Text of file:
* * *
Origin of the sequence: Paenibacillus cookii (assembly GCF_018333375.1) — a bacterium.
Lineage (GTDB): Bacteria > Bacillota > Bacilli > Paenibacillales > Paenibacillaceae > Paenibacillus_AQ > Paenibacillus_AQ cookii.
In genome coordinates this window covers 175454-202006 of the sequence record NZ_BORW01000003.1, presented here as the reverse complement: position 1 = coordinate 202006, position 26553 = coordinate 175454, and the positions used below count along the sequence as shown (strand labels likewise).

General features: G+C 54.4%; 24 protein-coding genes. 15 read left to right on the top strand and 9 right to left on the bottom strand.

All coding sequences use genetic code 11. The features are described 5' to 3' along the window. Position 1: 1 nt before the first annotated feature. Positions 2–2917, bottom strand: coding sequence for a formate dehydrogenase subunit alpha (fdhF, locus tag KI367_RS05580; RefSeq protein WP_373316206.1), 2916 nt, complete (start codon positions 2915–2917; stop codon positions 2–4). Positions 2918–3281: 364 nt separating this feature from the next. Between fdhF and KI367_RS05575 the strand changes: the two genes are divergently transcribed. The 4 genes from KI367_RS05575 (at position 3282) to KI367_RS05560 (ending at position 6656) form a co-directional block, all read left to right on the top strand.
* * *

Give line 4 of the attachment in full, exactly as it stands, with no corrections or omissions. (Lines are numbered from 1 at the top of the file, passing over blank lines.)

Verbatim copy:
General features: G+C 54.4%; 24 protein-coding genes. 15 read left to right on the top strand and 9 right to left on the bottom strand.